One other thing that this illustrations is that using national sovereignty and national security has its limits. If China were thinking about buy mines and mineral rights in the United States, then sure the US government can and in fact should stop that it if doesn’t think that it is in the US national interest. However, it’s really tough for the US government to use US national security interests as an excuse to block in deal in which China buys stakes in Brazil and Australia.
In situations where you are dealing with small impoverished nations, you run into the problem that you have counterparties that aren’t able or willing to make a good deal and the problem of exploitation becomes a problem. In the case of Zambia or Uganda, you really have questions as to whether the government is acting in the Zambian and Ugandan national interest or whether they have the expertise to tell a good deal from a bad one. This definitely is not a problem with Australia, and I don’t think that it is a major problem with Brazil. Both those governments can and should say no if the deals that they are offerred are bad ones.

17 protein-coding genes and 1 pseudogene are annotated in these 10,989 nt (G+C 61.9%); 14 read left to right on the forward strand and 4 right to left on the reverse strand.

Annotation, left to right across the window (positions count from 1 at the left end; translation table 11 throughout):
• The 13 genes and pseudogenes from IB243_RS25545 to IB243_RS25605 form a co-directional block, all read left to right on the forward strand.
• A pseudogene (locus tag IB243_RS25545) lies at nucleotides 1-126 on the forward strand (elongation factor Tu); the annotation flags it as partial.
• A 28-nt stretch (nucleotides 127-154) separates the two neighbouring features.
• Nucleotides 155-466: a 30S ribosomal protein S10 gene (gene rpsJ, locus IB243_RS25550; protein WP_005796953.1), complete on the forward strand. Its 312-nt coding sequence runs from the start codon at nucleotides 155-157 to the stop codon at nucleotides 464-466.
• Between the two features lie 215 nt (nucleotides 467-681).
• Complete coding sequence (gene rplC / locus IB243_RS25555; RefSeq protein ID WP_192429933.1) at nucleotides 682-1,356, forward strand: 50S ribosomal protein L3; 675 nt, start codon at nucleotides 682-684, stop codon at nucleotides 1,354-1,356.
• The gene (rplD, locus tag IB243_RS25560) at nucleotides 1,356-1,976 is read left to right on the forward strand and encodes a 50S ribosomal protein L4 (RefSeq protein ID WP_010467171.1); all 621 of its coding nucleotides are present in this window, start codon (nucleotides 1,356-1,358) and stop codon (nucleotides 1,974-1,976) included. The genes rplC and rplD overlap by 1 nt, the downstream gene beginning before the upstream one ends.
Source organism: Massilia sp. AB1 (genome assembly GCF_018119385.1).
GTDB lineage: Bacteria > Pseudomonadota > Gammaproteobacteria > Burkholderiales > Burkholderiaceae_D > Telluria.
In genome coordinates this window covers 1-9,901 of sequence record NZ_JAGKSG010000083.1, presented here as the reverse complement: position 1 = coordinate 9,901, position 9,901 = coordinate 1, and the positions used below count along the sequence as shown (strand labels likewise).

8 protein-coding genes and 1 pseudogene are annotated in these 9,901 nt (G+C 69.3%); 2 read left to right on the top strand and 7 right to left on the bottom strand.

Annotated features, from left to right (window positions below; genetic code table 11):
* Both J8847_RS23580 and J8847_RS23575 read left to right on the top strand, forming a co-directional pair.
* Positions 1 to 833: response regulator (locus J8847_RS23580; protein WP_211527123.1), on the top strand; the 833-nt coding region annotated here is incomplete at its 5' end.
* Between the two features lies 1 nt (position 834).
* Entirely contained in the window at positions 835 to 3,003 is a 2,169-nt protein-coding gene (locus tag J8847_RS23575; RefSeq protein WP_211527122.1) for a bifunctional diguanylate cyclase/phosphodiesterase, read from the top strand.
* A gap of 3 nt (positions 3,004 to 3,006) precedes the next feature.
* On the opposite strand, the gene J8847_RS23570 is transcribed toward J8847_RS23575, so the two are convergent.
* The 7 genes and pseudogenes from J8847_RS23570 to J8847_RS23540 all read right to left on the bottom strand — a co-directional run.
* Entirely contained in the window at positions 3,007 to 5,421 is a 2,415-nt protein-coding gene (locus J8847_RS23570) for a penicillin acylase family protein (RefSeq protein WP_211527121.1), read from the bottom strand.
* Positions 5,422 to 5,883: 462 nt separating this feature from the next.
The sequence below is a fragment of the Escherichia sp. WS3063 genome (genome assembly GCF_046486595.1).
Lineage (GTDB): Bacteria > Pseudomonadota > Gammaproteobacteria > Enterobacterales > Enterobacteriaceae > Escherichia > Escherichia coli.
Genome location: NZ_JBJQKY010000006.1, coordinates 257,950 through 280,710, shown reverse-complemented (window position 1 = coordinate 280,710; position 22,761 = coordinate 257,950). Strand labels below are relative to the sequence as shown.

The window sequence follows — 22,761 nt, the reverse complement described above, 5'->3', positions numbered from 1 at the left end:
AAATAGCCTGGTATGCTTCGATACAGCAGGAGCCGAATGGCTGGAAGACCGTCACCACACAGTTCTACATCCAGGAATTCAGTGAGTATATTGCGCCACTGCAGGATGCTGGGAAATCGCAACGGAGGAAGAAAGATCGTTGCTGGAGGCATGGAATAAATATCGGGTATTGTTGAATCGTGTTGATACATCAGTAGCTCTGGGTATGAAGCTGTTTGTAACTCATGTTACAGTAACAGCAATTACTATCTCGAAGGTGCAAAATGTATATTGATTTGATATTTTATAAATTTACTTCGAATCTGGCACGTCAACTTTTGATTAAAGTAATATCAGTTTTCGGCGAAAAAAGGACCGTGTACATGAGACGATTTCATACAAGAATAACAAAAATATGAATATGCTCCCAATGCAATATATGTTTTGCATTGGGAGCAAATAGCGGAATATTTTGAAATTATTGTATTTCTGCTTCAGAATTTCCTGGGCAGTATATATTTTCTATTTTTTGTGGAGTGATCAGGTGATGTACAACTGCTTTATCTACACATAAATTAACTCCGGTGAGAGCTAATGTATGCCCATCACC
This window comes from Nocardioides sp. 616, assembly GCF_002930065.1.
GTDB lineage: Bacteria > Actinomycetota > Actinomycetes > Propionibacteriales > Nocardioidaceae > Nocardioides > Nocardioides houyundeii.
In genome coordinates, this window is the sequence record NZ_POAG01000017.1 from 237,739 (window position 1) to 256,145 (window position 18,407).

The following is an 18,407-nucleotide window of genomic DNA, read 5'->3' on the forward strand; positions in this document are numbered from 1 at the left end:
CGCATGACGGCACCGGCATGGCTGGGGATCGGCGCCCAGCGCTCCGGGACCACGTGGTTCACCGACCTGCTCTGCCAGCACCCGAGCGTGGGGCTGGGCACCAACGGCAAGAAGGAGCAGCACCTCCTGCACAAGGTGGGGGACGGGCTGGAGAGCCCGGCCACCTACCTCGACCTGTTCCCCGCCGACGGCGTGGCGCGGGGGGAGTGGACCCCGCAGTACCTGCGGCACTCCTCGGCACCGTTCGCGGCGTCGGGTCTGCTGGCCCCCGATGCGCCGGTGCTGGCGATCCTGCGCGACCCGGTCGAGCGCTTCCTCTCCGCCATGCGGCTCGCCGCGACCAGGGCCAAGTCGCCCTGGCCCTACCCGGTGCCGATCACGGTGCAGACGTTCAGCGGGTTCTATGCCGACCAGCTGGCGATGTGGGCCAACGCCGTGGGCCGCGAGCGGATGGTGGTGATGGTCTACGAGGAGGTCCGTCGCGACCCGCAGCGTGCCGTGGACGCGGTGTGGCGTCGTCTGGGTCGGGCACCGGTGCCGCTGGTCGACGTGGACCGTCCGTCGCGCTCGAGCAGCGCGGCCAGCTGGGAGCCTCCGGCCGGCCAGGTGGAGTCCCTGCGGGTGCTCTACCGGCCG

(Also the problem of insufficient expertise isn’t only a problem in developing countries. The state of Florida and a lot of municipalities has run into huge problems because they didn’t have the expertise needed to run some of their funds.)
Personally, the model I think that CIC should look very closely at is Calpers. However, I think that one thing that has changed in the last three months is that the financial problems on Wall Street have made the government concerned about having too little control over investment decisions.
My own thinking on these issues is very heavily influenced by Von Mises and his ideas on the socialist calculation problem, which is a very good explanation about why central planning doesn’t work for national economies.
Another point is that if CIC turns out to work well, there’s nothing that keeps the US from taking the $2 trillion in the social security trust fund and creating its SWF. I’m not worried too much about CIC “taking over the world.” I’m much more worried about CIC shooting itself.
One other way of thinking about this which tells you how much things have changed in the last few months is that you can think of the holdings of the Federal Reserve as an SWF which is invested in real estate and financial services.
Bernanke has crossed the Rubicon. The old rules are no longer constraints and everyone is busy trying to figure out what the new rules are.